Average click-through rates on display ads reflect a digitally savvy public that has learned to ignore or distrust them. Native advertising could prove an effective way of re-engaging that audience.
The last 15 years of Internet history have been a constant push-pull of online advertisers finding new ways to get their message in front of more eyeballs, and those eyeballs glazing over as users learned to ignore, avoid, or even block as many ads as possible. The result has been dubbed “banner blindness.”
Displays of Disaffection
Display ads get superimposed over the user’s experience, sometimes literally, taking advantage of what they want to look at by forcing them to look at, or click on, something else.
But to what end? According to Google, the average click-through rate on display ads is 0.1%. What’s more, a good chunk of those clicks are accidental: one report found that 38% of mobile banner ad clicks are unintentionally “fat-fingered.”
Yet display advertising isn’t dead, or even dying. Marketers spent $19.8 billion on display advertising in 2014, and that number is expected to nearly double to $37.6 billion by 2019, with much of that growth driven by video content.
Native Advertising Finds Its Niche
The digital atmosphere is ripe for an innovation that bridges the gap between content that readers want to see and content that advertisers want them to see. That’s the niche that native advertising could fill.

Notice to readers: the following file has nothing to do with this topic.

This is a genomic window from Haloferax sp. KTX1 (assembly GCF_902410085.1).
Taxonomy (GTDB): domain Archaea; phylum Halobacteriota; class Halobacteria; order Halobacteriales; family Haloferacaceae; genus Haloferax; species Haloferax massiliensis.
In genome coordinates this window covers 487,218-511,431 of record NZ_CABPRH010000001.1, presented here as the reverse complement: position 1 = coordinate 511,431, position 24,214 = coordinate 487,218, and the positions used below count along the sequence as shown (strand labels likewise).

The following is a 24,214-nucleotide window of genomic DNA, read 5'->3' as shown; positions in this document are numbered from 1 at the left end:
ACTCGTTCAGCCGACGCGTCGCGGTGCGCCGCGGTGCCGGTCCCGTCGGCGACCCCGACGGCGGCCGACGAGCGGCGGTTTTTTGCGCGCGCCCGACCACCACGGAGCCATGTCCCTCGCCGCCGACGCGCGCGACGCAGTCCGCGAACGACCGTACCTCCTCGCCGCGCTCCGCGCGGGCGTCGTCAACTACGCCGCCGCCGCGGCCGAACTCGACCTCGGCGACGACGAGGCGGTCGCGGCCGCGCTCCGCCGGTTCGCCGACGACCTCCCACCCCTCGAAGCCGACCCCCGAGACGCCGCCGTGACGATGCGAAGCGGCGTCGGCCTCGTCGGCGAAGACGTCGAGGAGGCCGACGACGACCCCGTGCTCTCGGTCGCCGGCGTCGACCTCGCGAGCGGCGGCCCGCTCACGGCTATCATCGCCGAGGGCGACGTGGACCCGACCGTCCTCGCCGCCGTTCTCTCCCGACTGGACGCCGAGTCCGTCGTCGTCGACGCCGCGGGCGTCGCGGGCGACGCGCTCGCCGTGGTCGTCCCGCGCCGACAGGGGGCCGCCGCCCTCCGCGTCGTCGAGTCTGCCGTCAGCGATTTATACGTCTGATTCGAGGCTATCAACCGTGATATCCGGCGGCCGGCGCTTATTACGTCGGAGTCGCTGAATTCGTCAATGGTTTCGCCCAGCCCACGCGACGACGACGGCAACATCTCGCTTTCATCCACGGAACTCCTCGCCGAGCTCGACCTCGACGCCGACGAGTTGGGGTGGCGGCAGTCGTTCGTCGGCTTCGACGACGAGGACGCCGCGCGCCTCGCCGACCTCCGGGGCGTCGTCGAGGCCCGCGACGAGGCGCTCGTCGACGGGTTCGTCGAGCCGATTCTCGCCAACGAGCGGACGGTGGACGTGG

Very simply defined, native advertising is sponsored content designed to match the venue in which it’s being presented. (Read a better breakdown here.)
Like some of its cousins in content marketing, native advertising is incognito: it meshes neatly within its surrounding content, and may or may not be explicitly branded.
Examples of native advertising include sponsored editorial posts (like this one placed on Buzzfeed by Jack-in-the-Box: 10 Burgers That Are Totally Buttering You Up Right Now), product or shopping guides, branded infographics, and tutorial videos that show how to assemble, use, repair, or even “hack” a product.
Native advertising appeals to online readers because, rather than distracting, disrupting, or diverting them from the content they are impatient to see, native ads complement that content like a mint on a hotel pillow.
The metrics are already showing that users aren’t as quick to ignore native spots as they have been with display ads.
- Native ads get 53% more views than banner ads.
- Native advertising can generate up to an 82% increase in brand lift.
- Purchase intent is 53% higher with native ads.
In some ways, this reflects the culture of the Social Web. Users begrudgingly accept brands into their spaces, but expect them to follow the rules, behave socially, and contribute, not just promote and solicit. Otherwise, they feel taken advantage of, the way you might feel if a politician showed up at your private party and turned it into a fundraiser rally.
In a crowded marketplace, there’s always pressure to be the loudest, shiniest, trendiest thing, but brands that employ and master this more subtle tactic could wind up seeing a higher return on their content marketing. By better integrating with customers’ overall online experience, native advertising could overcome learned behaviors.